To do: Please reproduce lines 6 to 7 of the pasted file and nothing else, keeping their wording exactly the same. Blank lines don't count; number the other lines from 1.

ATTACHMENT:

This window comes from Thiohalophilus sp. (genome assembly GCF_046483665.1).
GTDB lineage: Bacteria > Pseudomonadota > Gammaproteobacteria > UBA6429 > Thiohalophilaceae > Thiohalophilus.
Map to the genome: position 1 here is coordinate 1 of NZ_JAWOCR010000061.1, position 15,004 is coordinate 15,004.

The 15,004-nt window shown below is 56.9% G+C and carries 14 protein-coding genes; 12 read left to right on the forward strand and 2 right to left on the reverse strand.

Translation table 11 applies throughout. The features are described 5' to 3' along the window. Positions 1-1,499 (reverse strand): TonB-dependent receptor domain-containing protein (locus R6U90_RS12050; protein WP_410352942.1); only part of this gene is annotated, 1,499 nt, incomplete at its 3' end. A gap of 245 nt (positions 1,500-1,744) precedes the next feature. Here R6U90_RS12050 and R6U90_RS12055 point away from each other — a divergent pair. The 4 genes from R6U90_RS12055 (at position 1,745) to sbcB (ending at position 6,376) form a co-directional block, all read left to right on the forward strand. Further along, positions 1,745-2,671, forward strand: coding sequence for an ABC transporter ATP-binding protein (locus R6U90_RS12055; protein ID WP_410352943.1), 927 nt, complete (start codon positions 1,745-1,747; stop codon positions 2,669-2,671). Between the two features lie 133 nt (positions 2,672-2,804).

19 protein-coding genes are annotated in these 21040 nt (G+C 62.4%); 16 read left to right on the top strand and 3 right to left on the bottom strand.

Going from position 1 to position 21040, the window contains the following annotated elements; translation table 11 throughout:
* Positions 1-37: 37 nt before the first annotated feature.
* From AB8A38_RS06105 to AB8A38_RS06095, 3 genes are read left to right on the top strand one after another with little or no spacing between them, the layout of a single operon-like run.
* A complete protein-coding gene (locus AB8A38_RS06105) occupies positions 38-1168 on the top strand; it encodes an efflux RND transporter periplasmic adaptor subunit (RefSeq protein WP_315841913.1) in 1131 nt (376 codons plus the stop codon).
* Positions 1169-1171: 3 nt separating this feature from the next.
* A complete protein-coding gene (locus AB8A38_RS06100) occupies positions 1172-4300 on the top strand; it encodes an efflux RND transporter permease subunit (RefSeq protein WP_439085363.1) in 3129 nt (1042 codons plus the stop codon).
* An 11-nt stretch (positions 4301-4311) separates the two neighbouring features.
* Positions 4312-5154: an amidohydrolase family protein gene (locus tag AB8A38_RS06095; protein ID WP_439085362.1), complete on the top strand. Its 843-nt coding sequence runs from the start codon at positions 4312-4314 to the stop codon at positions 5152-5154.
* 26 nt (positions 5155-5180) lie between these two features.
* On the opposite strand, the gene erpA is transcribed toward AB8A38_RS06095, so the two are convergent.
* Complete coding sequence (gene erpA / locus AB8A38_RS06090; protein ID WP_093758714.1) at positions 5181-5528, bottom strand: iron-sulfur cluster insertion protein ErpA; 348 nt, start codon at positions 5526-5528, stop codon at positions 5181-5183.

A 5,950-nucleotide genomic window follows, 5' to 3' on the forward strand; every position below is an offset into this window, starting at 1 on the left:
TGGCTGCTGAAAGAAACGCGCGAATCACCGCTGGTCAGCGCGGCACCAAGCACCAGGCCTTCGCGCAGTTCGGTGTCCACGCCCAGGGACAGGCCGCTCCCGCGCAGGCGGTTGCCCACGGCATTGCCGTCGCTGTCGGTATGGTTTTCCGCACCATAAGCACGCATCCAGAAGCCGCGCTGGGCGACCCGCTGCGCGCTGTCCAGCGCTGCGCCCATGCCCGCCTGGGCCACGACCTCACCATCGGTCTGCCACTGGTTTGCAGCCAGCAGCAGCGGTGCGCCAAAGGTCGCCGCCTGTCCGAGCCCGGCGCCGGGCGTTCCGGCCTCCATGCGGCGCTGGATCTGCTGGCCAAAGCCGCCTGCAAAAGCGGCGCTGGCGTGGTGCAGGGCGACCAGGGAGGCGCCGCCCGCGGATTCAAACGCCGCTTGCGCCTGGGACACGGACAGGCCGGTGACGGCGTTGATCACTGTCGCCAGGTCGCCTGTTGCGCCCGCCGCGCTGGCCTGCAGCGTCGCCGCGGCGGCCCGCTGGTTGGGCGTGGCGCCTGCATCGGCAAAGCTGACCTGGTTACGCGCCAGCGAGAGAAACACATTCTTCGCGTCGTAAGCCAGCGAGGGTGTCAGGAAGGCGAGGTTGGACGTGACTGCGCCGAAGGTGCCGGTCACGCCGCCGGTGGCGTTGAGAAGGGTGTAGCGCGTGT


19 protein-coding genes are annotated in these 21040 nt (G+C 62.4%); 16 read left to right on the top strand and 3 right to left on the bottom strand.

Going from position 1 to position 21040, the window contains the following annotated elements; translation table 11 throughout: